Just Say Yes, Part 4

Faith may be defined as saying “yes” to Jesus.

Most of us are familiar with the old nighttime prayer said by children, written by Joseph Addison in The Spectator, dated March 8, 1711:

When I lay me down to Sleep,
I recommend my self to His care;
when I awake, I give my self up to His Direction,
Amen.

Now, if that sounds the slightest bit off, you’re probably thinking of the version that would appear a little later in The New England Primer:

Now I lay me down to sleep,
I pray the Lord my soul to keep,
If I should die before I wake,
I pray the Lord my soul to take.

That’s not a bad prayer if you mean it when you pray it. Otherwise it’s collection of words that are easily said because they are easily memorized.

But I prefer the words of Gerhardt Tersteegan. Not sure who he is? You’re in good company. Tersteegan was born was born in Moers, Germany in 1697. As a young man, he was a very successful merchant, but gave it all up to move into an isolated cottage to search for God.

In 1727 a revival took place and Tersteegan’s time of solitude took a new direction as people from all over began coming to him for spiritual guidance. Before long he was giving personal counsel from morning to night. The numbers seeking his guidance grew to the point that he was forced to move out of his small, isolated cottage and into a large house that suited his ministry. Thousands came to Tersteegen for spiritual counsel, many traveling great distances and sometimes waiting for hours in order to hear his words for a few minutes. One of his teachings was glommed onto by Kierkegaard, who popularized it and it’s simply this: Christians are simultaneously great and small, rich and poor at the same time because they are in a relationship with God. Our greatness, our wealth, our wisdom, our righteousness comes from Him.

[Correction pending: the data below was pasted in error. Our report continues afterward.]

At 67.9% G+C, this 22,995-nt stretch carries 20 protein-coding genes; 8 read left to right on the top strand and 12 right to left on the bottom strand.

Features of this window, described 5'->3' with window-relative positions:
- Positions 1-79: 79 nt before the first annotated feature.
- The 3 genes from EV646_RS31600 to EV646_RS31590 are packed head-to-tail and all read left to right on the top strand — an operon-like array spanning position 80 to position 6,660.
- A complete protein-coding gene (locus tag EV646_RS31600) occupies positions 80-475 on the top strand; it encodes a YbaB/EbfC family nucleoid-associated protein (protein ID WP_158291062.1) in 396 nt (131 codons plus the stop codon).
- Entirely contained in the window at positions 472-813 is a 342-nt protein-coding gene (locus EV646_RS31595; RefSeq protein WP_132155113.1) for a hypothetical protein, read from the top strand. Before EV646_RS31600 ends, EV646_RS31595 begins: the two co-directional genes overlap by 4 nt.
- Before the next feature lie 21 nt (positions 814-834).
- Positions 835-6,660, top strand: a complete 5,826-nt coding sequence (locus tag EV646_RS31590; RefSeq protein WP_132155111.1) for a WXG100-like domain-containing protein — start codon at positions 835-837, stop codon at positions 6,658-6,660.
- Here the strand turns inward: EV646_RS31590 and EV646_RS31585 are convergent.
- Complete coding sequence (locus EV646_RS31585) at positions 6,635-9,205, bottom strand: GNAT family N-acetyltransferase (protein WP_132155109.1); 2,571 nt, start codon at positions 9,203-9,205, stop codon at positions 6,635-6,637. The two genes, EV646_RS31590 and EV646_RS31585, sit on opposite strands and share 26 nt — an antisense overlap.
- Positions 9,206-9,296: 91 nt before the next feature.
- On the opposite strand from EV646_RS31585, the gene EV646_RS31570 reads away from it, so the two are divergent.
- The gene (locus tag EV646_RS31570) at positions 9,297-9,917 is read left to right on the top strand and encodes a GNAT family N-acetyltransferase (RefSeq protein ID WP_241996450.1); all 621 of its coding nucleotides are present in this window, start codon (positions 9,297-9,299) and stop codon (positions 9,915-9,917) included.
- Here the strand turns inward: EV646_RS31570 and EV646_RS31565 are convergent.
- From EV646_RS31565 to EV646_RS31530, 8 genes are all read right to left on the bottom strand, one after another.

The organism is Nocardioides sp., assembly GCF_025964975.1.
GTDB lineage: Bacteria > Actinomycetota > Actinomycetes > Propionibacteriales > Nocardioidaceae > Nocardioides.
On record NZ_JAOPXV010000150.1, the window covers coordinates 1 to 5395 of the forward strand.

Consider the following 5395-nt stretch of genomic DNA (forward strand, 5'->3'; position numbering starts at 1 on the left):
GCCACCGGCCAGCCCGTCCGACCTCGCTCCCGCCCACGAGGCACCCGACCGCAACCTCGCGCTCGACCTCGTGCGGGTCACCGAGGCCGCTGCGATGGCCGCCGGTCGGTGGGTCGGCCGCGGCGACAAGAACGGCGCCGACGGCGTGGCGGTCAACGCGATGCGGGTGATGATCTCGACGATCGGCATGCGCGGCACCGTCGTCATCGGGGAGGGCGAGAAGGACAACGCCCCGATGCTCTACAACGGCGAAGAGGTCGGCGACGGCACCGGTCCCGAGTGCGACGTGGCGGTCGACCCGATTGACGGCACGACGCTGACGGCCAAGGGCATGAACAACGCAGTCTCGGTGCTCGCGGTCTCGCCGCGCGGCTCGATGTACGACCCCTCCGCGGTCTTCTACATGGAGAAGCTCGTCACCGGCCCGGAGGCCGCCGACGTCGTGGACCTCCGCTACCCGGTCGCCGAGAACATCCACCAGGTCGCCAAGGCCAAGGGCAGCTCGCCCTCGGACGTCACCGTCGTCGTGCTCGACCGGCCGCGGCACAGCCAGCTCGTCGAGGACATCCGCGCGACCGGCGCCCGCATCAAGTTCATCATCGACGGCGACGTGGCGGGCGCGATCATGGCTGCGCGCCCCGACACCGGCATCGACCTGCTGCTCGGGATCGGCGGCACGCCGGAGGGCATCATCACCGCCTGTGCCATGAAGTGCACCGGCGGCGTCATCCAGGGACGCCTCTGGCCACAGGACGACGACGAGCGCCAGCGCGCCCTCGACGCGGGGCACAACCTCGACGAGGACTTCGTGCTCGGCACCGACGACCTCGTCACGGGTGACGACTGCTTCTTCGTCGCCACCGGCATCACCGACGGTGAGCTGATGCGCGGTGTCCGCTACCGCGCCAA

In 1731 he published his first collection of hymns, The Spiritual Flower Garden. These hymns were so popular that they were sung at weddings, social gatherings, and even spoken as greetings. Here are some lines from one of his classic hymns, “Thou Sweet Beloved Will of God”:

Upon God’s will I lay me down,
As child upon its mother’s breast;
No silken couch, nor softest bed,
Could ever give me such deep rest.

Thy wonderful grand will, my God,
With triumph now I make it mine;
And faith shall cry a joyous Yes
To every dear command of Thine.

And that pretty much sums up the idea of saying “yes” to Jesus; “yes” to God’s will. You can’t go wrong when you say “yes” the Lord.

Previously, we looked at the blind men, followers of Jesus, who said “yes” to God’s mercy (Matthew 9:28); the disciples said “yes” to the teachings of Jesus (Matthew 13:51); and the foreign woman said “yes” to being a dog! In other words, she said “yes” to Jesus’ estimation of her: she was a Gentile – one who needed Him and was in desperate of what only He could do for her (Matthew 15:27).

The fourth person who said “yes” to Jesus was a hard-working woman whose name was Martha:

Yes, Lord,” she told him, “I believe that you are the Christ, the Son of God, who was to come into the world.” (John 11:27 | NIV84)

That’s something you and I would have no trouble saying. It’s obvious, after all. Jesus Christ IS the Son of God. We all know that. But Martha didn’t. She didn’t have 2,000 years of Christian culture to fall back on. She didn’t have hymns and sermons to remember and she didn’t have the Bible to read or K-LOVE playing in the background to constantly remind her that Jesus Christ is the Son of God. She came this conclusion all on her own. And she came to this conclusion after the worst week of her life: Her brother had just died.

The death of Lazarus, John 11:1 – 16